Caucus: The Algonquian Revenge?
Some think the Virginia Algonquian tribe gave us the word “caucus,” meaning a gathering of tribal people to select their chieftains. Indeed, what could be more reflective of a Norman Rockwell-like America than groups of citizens getting together in the evening after work to decide who will be nominated to lead them in the days and years ahead?
The U.S. Constitution makes no mention of political parties. That gives great latitude to the individual political parties within the individual states as to how they go about their nominating processes. The more modern practice is the direct primary election whereby each voter casts, in private, either a paper or electronic ballot. Only 11 states cling to caucus systems.
Writing in 1865, Lewis Carroll thought political caucuses were too complex and un-democratic. In Alice in Wonderland, Alice encounters a collection of birds and animals who are all wet. The Dodo Bird decides they should all dry off with a Caucus Race, which has no rules except to run in a circle.
Today, the American workplace has changed. Instead of eligible voters working regular daylight hours and being free in the evenings to take part in presidential nominating caucuses, the job requirements of shift work effectively disenfranchise many workers. On top of that, some state political parties have caucus rules that would dismay even the Dodo Bird.
For example, the Iowa Democrat Party does not allow caucus-goers to vote in private. Attendees are simply segregated into various corners of the meeting place according to whom they support. And, if the caucus leader decides a particular candidate does not have a high-enough percentage of those present, the supporters of that candidate are told to move to some other candidate’s corner or go home.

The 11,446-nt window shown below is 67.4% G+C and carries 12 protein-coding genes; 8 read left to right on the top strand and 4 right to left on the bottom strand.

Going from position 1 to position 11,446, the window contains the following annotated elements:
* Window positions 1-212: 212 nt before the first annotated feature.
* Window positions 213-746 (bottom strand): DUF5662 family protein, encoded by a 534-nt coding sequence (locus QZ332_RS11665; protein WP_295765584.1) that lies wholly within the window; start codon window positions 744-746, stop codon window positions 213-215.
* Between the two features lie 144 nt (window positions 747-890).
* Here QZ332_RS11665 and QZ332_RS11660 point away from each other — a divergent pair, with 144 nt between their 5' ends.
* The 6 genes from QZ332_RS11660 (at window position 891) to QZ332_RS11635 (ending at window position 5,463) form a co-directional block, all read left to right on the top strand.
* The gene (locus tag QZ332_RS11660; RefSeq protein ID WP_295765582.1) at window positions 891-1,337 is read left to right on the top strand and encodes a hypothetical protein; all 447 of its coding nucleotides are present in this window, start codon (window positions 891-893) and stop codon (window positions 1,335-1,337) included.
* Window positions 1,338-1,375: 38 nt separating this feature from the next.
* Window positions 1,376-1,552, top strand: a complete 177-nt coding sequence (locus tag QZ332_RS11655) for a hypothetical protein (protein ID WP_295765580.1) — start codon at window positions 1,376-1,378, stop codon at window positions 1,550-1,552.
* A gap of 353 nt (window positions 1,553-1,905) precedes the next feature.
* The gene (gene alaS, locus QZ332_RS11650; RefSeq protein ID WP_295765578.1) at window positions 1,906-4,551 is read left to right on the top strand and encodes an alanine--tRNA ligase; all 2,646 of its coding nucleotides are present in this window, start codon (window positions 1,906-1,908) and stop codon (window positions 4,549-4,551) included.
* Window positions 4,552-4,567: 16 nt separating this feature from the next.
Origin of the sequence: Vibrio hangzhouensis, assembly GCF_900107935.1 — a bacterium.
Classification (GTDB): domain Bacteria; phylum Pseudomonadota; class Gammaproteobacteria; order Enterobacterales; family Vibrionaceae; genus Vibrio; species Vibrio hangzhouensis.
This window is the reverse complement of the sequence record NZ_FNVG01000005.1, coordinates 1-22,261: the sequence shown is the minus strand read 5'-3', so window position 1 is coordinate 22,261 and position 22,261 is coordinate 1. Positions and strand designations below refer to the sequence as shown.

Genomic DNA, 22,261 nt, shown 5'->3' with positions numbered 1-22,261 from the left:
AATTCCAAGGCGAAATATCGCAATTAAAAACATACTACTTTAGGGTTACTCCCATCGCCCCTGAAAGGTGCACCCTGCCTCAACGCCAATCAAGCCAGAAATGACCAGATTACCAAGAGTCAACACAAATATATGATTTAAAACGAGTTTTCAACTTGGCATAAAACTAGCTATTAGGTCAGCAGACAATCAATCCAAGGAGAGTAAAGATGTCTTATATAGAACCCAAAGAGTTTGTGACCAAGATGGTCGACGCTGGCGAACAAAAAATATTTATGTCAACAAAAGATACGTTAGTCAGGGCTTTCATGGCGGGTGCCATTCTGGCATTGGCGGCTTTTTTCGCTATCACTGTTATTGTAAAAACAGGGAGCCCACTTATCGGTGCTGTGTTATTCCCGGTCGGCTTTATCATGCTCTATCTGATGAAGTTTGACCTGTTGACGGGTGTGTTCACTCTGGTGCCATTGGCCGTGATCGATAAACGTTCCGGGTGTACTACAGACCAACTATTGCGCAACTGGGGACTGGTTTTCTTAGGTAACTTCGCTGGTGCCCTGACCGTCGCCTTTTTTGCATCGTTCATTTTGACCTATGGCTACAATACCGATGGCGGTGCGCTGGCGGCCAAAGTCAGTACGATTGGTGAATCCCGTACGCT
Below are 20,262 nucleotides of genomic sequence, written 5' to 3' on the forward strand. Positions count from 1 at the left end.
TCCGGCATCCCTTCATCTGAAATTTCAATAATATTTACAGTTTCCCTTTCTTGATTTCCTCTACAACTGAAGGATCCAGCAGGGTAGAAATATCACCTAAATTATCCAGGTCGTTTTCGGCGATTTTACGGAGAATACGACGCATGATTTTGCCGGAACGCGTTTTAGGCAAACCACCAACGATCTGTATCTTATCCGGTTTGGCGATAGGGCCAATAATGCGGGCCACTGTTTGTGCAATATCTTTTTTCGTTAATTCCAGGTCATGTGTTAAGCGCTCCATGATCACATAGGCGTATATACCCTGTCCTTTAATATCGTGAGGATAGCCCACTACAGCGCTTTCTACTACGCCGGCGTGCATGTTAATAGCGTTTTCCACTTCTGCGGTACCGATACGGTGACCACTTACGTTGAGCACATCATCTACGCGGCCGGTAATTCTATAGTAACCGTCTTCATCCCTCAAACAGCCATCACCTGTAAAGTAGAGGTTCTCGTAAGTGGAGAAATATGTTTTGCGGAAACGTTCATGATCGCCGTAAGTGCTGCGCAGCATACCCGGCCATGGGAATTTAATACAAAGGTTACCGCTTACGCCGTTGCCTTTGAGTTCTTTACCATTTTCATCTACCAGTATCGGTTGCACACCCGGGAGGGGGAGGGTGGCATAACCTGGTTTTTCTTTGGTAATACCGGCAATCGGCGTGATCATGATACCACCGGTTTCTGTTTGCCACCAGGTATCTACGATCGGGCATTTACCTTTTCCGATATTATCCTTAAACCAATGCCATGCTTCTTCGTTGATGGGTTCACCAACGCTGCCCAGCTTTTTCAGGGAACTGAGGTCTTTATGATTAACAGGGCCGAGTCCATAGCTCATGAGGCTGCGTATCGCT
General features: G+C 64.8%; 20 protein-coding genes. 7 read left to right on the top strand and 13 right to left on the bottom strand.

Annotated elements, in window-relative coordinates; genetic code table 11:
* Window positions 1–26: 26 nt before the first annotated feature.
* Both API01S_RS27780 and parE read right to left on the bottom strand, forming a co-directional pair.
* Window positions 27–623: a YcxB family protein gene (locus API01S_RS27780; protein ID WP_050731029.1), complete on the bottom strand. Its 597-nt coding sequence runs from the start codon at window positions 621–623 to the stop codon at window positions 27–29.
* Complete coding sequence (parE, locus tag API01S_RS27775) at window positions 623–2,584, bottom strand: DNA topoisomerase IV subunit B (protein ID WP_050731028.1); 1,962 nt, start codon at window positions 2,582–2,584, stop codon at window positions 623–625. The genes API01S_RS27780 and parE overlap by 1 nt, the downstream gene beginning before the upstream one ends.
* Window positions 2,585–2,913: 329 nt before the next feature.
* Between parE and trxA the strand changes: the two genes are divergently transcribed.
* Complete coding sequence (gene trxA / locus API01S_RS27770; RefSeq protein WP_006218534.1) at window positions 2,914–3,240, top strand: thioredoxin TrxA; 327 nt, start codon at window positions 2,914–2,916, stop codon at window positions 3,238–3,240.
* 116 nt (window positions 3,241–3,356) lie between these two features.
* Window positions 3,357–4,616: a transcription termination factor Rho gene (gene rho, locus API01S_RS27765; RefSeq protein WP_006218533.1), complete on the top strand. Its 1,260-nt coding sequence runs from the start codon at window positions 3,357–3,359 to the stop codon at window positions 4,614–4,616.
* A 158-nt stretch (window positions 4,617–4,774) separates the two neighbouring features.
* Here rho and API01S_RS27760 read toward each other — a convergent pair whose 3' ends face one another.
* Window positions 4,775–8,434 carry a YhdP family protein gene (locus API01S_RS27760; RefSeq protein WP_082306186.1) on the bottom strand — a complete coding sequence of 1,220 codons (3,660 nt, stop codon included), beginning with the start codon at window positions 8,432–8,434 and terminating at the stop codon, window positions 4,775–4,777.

Iowa notwithstanding, another major problem with caucuses (in addition to excluding many potential voters) is that they are mostly attended by party extremists. With Iowa Democrats, it was the far-left liberal, blame-America-first, cut-and-run-from-the-war-on-terror-crowd that went overwhelmingly for the candidate who promised, if elected, to do just that. On the Republican side, the caucuses were dominated by far-right, evangelicals who were looking for an Elmer Gantry who would promise to ignore the part of the 1st Amendment that separates church and state.
They both got what they wanted; however, in the larger scheme of things, Iowa doesn’t matter other than to be an outstanding example of how un-democratic a presidential primary caucus system can be.
Nevada is a caucus state. Many Nevada voters work in the Las Vegas gaming industry that operates 24/7, 365 days a year. That means lots of shift work, making it virtually impossible for many who work along the Strip to get back home to their local caucus places on a specific date and at a specific time. So, for 2008, the Nevada Democratic Party authorized nine additional caucus places along the Strip.
But then, racial and class warfare raised their ugly heads. The culinary workers union, which has a large African-American and Hispanic membership, was eager to have the additional caucus locations. But when the culinary workers union endorsed the African-American presidential candidate, the mostly-white teachers’ union, which had already endorsed the leading white presidential candidate, filed a lawsuit to prevent the use of the additional caucus locations.
Had the lawsuit succeeded, it would have been a classic case of the courts being used to further disadvantage members of the shift-working, hourly-wage, working-class to the advantage of the 9 to 5 managerial-class.
This suggests the presidential primary process needs reform. Surely, America could have a system that allows qualified citizens to vote by secret ballot, to have their ballots accurately recorded and tabulated, and does not foment racial and class strife. That shouldn’t be rocket science; however, it seems to be beyond the grasp of the 11 Dodo Bird caucus states.
Maybe this is how the Algonquians, long ago displaced by white Virginians, extract their revenge.
William Hamilton, a nationally syndicated columnist and featured commentator for USA Today. Writing as William Penn, he is the co-author of The Grand Conspiracy and The Panama Conspiracy -- two novels about terrorist attacks on America.
©2008. William Hamilton